The FBI called it a routine search, but when the bomb squad and the hazardous materials team showed up at Ryan Chamberlain’s apartment this morning, so did a feisty neighbor.
As agents were conducting a follow-up search at the San Francisco apartment of the political and social media consultant charged with possessing explosives on Thursday, an attorney who works nearby challenged the FBI on its investigation.
Standing outside the apartment on the Polk Street sidewalk, attorney Patricia Barlow began battering FBI spokesman Peter Lee with questions, most of which had to do with the “green fuzz” mentioned in the complaint against Chamberlain, who was charged this week with possessing bomb-making materials.
- Raw video: Attorney Confronts FBI on "Green Fuzz"
“What’s the deal? Are there any dangerous substances in there?” Barlow asked in a thick New Zealand accent. “It just seemed to me, when I was looking at the complaint, the allegations in there didn’t seem to me that there was anything other than stuff you might find anywhere, any guy who likes playing with engines you know, computers or anything.”
Then Barlow started speaking about green fuzz.
“There didn’t seem to be any imaginable potential dangerous materials in any conceivable way,” Barlow said. “Green fuzz on the end of a battery? I’ve got that. Anywhere you have moisture and a battery, you’ve got green fuzz. Has that been tested yet? Why is it taking them that long to conduct the test?”
The “green fuzz” Barlow was referring to stems from the federal affidavit unsealed on Tuesday.
FBI Special Agent Michael Eldridge stated in court documents that agents found “a green powder,” along with a model rocket motor, a circuit board, ball bearings, screws, batteries and an electric igniter in Chamberlain’s apartment - materials for a remote-controlled bomb that was "designed to maim or kill.” The materials were discovered Saturday during the first search of Chamberlain's apartment.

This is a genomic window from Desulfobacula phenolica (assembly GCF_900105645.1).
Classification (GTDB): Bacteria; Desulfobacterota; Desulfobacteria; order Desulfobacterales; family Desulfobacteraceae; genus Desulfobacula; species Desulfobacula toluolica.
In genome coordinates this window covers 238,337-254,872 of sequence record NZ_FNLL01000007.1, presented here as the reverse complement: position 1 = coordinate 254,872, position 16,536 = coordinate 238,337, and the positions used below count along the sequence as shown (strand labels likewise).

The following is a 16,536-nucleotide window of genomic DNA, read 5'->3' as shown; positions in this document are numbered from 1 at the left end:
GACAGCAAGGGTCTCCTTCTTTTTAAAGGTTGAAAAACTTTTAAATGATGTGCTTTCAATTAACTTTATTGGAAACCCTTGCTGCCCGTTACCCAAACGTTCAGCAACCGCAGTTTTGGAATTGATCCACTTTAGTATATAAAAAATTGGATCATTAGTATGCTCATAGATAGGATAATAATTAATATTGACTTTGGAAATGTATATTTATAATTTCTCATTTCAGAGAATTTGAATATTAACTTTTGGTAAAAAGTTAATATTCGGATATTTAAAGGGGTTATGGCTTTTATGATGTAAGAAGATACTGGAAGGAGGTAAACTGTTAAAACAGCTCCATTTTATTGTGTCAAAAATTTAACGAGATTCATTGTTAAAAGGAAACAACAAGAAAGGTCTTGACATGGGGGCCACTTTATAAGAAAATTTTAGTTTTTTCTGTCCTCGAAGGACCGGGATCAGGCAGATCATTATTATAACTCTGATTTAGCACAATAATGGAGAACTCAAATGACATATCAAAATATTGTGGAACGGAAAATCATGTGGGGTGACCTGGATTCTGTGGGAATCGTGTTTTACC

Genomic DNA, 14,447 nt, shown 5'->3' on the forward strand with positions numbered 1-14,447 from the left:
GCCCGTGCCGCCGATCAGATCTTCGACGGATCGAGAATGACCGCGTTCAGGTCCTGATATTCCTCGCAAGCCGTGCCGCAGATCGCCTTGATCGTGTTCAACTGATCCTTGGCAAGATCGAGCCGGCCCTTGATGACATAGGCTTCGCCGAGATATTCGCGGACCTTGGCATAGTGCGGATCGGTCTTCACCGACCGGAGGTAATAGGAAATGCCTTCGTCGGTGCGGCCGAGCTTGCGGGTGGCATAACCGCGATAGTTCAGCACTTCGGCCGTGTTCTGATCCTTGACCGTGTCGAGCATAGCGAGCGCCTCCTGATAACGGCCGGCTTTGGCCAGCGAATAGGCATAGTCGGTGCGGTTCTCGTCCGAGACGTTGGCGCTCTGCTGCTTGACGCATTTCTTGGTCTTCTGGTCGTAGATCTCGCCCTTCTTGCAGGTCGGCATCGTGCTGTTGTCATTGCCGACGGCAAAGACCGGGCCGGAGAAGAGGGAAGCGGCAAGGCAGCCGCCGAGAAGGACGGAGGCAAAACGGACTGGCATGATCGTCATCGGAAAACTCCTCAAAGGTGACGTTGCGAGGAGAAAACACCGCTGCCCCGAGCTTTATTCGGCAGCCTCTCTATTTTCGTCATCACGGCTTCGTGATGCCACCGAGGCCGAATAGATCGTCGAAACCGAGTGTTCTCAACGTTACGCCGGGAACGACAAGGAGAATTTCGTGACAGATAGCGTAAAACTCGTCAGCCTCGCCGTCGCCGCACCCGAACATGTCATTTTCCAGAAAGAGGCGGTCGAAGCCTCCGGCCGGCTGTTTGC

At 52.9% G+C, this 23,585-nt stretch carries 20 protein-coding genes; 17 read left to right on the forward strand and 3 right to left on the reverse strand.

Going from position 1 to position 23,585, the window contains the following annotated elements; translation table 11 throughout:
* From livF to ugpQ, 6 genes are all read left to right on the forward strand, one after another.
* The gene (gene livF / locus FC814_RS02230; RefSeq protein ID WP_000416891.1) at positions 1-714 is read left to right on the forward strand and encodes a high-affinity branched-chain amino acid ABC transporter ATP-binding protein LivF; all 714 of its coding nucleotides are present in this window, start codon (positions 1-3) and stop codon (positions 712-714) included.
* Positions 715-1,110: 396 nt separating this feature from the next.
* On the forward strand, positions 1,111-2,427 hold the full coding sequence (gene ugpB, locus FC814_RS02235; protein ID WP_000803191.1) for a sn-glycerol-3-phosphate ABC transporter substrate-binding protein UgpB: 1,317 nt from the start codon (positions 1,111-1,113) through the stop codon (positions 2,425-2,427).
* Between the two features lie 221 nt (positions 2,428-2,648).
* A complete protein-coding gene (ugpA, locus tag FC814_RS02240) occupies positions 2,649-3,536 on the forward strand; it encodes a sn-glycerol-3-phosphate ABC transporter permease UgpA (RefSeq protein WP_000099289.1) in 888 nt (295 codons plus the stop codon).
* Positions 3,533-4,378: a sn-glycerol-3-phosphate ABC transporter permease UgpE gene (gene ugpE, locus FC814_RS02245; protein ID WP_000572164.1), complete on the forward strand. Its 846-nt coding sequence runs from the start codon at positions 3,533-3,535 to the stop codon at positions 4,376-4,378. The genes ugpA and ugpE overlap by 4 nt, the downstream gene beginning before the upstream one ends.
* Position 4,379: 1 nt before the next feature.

Lee, fully aware that cameras were capturing the exchange, remained patient with Barlow, saying that agents were there to make sure they hadn’t missed anything during the first search. He addressed her as "ma'am" and politely asked her to discuss the events away from the camera, which she declined.
She peppered Lee with more questions. And she tried to point out that, on one hand, the FBI is now telling people there is no longer a “public threat” because of the explosives, but on the other hand, the agency hasn’t yet released the results of tests conducted on the “green fuzz.”
The FBI has not disclosed what brought agents to Chamberlain’s home in the first place on Saturday.
The 42-year-old was arrested after a three-day manhunt. He was taken into custody Monday evening at Crissy Field.
Chamberlain was charged in U.S. District Court in San Francisco, where he was charged with a count of possessing an illegal destructive device that carries a maximum punishment of 10 years in prison and a $10,000 fine. He did not enter a plea. On Wednesday, a federal magistrate judge ordered a mental health evaluation of him. Chamberlain’s attorney, Jodi Linker, declined comment to the Associated Press.
Chamberlain is scheduled back in court on Friday to argue for a pre-trial release on his bail.
Barlow told NBC Bay Area she has been very frustrated with the FBI investigation, as it has affected her ability to get to work. She is not connected to the case, other than that she works nearby in Nob Hill.
“I’ve been under the gun with work. I’ve got an appeal going on. And Saturday couldn’t even get in,” she said. “I didn’t get in until noon on Sunday."
She left feeling dissatisfied: "There are many unanswered questions here."